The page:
is guaranteed to be able to operate without human intervention. The
number nullity, together with the number infinity, makes the perspex
machine a suitable physical substrate for a robot's mind and body.
That is what I wanted to achieve. Back then I did not know how to
implement a mind using conventional mathematics - so I changed
mathematics. Now I could do it in conventional mathematics, but I do
not want to. Nullity makes all sorts of calculations easier.
The Perspex Machine
defines causality. Can you shed any
light on that?
Dean: [Smiling] Dear, Arthur.
It is a technical matter. The definition of causality in the that
book is the definition of causality in the theoretical perspex
machine, not in the universe. It is hypothesised that the
theoretical perspex machine can describe the universe, but it has
already been proved that it cannot do it in a direct way. The
explanation of causality in the universe would be a very complex
thing in the theoretical perspex machine and that explanation would
operate, picking out objects in the world and giving explanations,
in the causality explained in the book. It is simple really. The
causality in the book explains the theoretical perspex machine and
the theoretical perspex machine can, it is supposed, explain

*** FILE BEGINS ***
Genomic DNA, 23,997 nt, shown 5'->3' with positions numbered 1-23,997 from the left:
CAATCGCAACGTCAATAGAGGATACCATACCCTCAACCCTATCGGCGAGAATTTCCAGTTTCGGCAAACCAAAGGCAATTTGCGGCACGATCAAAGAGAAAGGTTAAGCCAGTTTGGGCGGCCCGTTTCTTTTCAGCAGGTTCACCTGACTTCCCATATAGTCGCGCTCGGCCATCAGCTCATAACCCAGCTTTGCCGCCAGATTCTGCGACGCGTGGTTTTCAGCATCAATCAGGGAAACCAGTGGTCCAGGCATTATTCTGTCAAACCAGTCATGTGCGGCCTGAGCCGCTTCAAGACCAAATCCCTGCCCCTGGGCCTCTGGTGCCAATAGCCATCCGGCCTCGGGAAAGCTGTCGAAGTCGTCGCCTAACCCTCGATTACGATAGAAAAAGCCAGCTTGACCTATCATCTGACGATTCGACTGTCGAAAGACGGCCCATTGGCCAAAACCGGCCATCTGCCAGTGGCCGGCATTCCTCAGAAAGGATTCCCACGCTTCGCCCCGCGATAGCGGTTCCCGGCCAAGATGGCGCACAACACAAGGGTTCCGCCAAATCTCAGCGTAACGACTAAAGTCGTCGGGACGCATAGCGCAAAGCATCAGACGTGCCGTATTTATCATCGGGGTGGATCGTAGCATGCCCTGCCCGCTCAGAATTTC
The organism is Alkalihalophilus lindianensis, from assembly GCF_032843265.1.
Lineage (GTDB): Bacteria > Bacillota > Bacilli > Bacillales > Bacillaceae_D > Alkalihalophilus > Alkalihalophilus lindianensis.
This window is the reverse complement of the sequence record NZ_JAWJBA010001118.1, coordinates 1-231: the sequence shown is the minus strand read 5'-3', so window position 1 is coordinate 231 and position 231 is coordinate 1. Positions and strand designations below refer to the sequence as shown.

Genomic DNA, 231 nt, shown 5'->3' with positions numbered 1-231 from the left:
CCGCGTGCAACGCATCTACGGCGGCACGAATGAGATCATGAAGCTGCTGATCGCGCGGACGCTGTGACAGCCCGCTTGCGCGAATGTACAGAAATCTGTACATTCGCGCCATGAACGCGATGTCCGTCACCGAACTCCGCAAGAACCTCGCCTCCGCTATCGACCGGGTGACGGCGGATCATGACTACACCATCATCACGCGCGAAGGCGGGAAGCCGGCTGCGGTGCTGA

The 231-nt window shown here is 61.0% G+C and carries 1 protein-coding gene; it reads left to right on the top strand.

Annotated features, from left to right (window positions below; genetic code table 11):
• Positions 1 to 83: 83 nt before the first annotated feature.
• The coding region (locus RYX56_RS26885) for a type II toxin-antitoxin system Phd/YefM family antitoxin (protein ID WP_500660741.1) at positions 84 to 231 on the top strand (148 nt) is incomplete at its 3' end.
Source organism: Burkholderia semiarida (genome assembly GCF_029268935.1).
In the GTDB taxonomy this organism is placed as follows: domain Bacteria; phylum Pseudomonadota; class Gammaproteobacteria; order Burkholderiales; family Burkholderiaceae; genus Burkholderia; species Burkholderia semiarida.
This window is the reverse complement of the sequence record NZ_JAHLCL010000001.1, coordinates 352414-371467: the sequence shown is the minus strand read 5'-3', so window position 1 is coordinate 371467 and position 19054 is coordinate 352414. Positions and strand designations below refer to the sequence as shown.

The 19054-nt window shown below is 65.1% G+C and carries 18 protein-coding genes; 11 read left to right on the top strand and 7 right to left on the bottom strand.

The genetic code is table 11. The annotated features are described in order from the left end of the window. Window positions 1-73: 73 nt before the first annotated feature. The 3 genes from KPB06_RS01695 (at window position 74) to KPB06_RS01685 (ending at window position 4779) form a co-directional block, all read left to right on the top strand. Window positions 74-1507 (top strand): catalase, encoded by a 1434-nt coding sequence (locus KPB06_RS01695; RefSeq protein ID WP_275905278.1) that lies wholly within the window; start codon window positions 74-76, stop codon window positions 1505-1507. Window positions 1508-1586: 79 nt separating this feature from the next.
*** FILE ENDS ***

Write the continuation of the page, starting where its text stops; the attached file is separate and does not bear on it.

causality in the universe.
Arthur: But how can the
perspex machine explain random things that occur in the universe, if
they do occur, that is!
Dean: Easily. A genuinely
random number can be generated by an infinitely long Turing program,
but the perspex machine can execute all Turing programs, even those
the Turing machine cannot complete, so it can complete the infinite
Turing program, and can generate any number of genuinely random
numbers. Now, no existing physical theory employs the number
nullity, so one can put the infinite machinery of random number
generation in a nullity subspace and have it operate at a distance
on a non-nullity subspace that is identical to the geometrical
spaces used in contemporary physical theories. Thus, the perspex
machine is a superset of existing geometrical theories of physics
and can have, or fail to have, genuinely random numbers as is wanted
in a theory.
Arthur: How does the geometry
of space affect the perspex machine?
Dean: One has some freedom to
choose the geometry and the instruction the perspex machine
executes, but not total freedom. Some geometries limit the
instructions that can be embedded in them, and some instructions
limit the geometries they can be embedded in. When one designs a
perspex machine the choice of geometry and instruction affects the
bodies and minds that can arise in the machine. The same holds, of
course, if one is in a position to design a physical universe.
Arthur: You said, "one has
freedom." Does the perspex machine explain free will?
Arthur: Oh, bugger!